“It gets up to a good 110 degrees, and then he’s out there until the daylight is gone with the quarterbacks after a four-hour day,” Noonan said. “And demanding that the quarterbacks stay, you know, whether their arm was falling off or not. And then the other thing that gives you perspective on his personality and work-ethic type of kid he was: He insisted on being on special teams.”

In a game against Santa Rosa College during his sophomore season, Aiyuk showed off his special-teams abilities with a 76-yard kickoff return for a touchdown and four punt returns for 110 yards (with a pair of touchdowns called back for penalties) to go with six catches for 82 yards and two more touchdowns.

“It was the most dominant junior college game I’d ever seen by anybody,” Noonan said.

By that point, Aiyuk began drawing attention from top programs, including Arizona State. Herm Edwards had just taken over as the Sun Devils coach and needed a wideout with some experience. Aiyuk spent his first year in Tempe biding his time behind N’Keal Harry, whom the New England Patriots selected with the 32nd pick of the 2019 NFL draft.

While Aiyuk’s production was limited to 33 catches for 474 yards and three touchdowns as a junior, Edwards saw his NFL potential and physical gifts. Aiyuk has almost 10-inch hands and an 81-inch wingspan, which is almost unheard of for a player who’s 6 feet tall. For the sake of comparison, former Detroit Lions wideout Calvin Johnson had an 82-inch wingspan and was 6-foot-5.

“All those things were, you check the boxes, and then I just think his competitive attitude,” Edwards said. “He loves to compete, you know. I mean, everything is about trying to compete and win. I mean he’s about that. That’s his DNA.”

Replacing Sanders from a production and leadership standpoint is probably too big of an ask for Aiyuk as a rookie, but Edwards believes he can be a difference-maker as a returner or a wideout with a limited route tree. The lack of a full offseason to get acclimated won’t help Aiyuk’s cause, but Edwards has faith.

“He never stops learning, and that’s the one thing that good football players understand,” Edwards said. “No coach in the history of coaches has ever given a player talent. They give them information. He’s an information gatherer. He’s not naive, by any stretch of the imagination.

“You have to be very disciplined and very focused, and he understands those things.”

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Raiders owner Mark Davis seeks ‘solutions’ amid nationwide protests

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LAS VEGAS — Las Vegas Raiders owner Mark Davis elaborated with ESPN on Sunday night on his statement regarding the death of George Floyd, saying that he has already had conversations with Nevada attorney general Aaron Ford and Clark County Sheriff Joseph Lombardo.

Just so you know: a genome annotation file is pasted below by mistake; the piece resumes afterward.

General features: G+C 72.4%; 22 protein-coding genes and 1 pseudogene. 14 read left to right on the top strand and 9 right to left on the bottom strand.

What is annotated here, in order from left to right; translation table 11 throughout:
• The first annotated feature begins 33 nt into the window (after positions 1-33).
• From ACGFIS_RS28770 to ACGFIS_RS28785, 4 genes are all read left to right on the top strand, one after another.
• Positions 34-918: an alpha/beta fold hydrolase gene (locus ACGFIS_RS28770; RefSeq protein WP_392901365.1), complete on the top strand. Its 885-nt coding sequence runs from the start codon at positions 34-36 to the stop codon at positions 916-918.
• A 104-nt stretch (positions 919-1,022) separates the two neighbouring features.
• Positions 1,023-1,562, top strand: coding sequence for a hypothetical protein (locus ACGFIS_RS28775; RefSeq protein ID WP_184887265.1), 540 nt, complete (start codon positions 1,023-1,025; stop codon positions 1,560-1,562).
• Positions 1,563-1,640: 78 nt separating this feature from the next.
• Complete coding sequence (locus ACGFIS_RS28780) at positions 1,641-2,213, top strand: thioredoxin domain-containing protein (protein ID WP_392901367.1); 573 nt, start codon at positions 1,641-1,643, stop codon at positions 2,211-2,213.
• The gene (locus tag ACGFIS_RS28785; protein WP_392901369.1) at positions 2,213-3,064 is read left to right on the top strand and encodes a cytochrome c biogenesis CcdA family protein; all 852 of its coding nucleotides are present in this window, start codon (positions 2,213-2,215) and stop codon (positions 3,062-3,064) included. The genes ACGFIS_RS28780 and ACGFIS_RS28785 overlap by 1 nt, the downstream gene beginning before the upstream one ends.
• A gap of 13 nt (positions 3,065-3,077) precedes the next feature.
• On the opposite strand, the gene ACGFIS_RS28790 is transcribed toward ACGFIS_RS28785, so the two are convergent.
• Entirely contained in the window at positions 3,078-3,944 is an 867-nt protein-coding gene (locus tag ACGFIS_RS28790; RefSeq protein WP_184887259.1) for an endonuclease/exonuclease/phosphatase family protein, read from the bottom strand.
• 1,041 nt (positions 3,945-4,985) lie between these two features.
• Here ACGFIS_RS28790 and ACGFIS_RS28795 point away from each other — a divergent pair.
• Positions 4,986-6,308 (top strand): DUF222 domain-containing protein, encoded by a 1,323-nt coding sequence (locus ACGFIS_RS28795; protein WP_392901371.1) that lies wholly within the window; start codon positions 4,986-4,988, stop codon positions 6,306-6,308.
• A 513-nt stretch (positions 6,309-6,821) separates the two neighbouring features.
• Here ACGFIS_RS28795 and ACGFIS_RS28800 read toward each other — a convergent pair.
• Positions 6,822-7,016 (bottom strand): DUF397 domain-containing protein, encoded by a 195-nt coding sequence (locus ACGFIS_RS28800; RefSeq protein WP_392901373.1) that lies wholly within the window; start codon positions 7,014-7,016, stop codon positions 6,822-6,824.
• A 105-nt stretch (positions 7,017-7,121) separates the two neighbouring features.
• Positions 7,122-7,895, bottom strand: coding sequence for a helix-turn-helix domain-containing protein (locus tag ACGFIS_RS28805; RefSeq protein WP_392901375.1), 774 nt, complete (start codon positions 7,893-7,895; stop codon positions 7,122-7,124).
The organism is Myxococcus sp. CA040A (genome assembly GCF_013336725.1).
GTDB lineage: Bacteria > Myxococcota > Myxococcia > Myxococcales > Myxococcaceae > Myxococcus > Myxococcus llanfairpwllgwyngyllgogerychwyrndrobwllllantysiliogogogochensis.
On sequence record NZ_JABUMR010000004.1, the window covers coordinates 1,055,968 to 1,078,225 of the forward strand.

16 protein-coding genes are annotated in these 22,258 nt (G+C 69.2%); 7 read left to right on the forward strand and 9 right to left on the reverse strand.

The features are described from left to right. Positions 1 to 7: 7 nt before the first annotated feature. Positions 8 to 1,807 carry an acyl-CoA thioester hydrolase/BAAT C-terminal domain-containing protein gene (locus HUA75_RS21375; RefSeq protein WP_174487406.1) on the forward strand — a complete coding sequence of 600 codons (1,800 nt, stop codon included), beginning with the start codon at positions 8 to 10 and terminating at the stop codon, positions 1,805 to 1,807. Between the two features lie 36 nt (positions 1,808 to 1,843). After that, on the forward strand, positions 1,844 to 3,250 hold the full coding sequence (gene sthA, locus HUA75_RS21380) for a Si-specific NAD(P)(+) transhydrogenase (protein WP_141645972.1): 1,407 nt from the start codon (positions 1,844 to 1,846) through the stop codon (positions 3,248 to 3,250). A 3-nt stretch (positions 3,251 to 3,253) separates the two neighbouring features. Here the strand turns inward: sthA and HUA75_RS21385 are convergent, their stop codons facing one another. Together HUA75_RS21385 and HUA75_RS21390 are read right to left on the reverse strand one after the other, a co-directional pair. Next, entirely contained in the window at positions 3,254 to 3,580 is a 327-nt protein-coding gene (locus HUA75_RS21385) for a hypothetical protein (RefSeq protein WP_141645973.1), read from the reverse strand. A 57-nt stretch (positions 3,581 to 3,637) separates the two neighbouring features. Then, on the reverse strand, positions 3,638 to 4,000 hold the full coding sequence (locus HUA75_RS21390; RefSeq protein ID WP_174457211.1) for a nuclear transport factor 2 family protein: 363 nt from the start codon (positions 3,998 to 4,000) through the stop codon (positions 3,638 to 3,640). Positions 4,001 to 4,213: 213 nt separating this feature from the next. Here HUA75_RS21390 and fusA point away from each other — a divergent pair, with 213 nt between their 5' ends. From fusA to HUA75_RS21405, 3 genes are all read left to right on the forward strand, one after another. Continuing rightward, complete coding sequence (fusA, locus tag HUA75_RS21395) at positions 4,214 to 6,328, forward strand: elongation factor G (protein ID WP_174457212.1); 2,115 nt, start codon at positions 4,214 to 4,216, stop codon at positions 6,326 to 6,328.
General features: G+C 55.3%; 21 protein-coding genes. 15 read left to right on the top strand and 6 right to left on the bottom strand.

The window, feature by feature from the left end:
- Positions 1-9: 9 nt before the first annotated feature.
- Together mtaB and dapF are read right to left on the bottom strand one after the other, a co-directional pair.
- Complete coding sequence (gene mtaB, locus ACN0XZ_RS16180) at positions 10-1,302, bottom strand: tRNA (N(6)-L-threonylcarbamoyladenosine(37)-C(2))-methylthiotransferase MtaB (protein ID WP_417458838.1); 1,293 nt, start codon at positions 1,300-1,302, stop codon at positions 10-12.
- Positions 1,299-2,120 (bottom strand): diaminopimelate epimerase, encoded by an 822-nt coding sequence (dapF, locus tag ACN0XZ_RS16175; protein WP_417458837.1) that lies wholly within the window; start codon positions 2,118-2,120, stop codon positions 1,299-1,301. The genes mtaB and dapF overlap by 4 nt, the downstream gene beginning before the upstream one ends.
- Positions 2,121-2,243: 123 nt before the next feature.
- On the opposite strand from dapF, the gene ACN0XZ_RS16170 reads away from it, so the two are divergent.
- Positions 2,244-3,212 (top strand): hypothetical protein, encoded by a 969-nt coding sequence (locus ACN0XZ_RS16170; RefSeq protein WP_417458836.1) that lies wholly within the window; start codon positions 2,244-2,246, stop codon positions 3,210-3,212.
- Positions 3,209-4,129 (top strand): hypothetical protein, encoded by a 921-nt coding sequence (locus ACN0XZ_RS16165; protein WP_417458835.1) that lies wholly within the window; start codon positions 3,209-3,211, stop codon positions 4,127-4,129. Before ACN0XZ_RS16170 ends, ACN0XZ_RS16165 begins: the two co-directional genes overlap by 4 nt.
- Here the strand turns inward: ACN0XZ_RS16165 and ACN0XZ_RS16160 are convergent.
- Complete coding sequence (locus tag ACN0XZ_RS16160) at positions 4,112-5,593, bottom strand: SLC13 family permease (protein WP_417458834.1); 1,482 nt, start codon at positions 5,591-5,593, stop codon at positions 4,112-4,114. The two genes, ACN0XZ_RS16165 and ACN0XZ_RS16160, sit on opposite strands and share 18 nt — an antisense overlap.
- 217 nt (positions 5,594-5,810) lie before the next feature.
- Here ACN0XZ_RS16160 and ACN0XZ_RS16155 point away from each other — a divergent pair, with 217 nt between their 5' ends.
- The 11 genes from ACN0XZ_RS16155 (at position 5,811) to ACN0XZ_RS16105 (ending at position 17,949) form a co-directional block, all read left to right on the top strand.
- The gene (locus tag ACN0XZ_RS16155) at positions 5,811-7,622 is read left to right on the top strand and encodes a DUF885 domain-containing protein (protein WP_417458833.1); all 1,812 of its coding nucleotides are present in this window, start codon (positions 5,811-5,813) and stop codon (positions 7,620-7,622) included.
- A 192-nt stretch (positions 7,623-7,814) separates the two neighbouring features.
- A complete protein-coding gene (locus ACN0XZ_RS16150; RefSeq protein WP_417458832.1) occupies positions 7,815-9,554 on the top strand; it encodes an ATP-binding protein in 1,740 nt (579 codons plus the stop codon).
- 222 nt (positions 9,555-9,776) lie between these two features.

“I want to get together with players, coaches and community leaders to get the conversation going, to discuss how to go forward,” Davis said. “The solutions start here at the local level, with the attorney general, the sheriff and other community leaders to open up lines of communication. That’s the beginning.

“Like I said in my statement, not only do we have to tell people there’s something wrong, we have to come up with solutions — as Americans and human beings. I’m trying to be positive but truthful.”

Floyd, who was black, died Monday after Derek Chauvin, a white Minneapolis police officer, kneeled on his neck for several minutes. Chauvin was fired Tuesday and charged Friday with third-degree murder and second-degree manslaughter. Three other officers were also fired but have not been charged.

Davis has not shied away from commenting on social issues in the past. In September 2017, at the height of players’ protesting police brutality by taking a knee during the nation anthem, Davis told ESPN that he would no longer ask his players to not protest while in uniform. “The only thing I can ask them to do is do it with class,” Davis said at the time. “Do it with pride.”

Davis said he would continue to support Raiders players.

“If they have something to say, I’ll stand beside them,” Davis added Sunday. “I won’t stand behind them. I’ll stand beside them. And if there’s something I don’t know, I’m happy to listen to them. We’ve got to find a solution.”



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EA delays first look at Madden NFL 2021 to help ‘drive change’ amid protests

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EA Sports is postponing a first look at Madden NFL 2021 planned for Monday in light of the protests in Minneapolis and around the country over the death of George Floyd.

“We stand with our African American / Black community of friends, players, colleagues and partners,” EA Sports said in a statement on social media Sunday. “Our immediate attention is on actions we can take to drive change against the unjust treatment and systemic bias that is plaguing the nation and our world.”

Floyd, a black man, died last week in Minneapolis after Derek Chauvin, a white police officer, kneeled on his neck for more than eight minutes.

EA announced last month that Madden NFL 2021 will be released on next-generation video game consoles but gave no more information about the game. Monday’s event was slated to give fans a first look at the latest installment of the iconic franchise.

“We’ll find another time to talk football with you. Because this is bigger than a game, bigger than sports, and needs all of us to stand together and commit to change.”

Baltimore Ravens quarterback Lamar Jackson said in April that he would be on the cover this year, but EA Sports has not made an announcement.

EA also recently agreed to a deal with the NFL to remain the league’s exclusive publisher of football simulation games through 2026.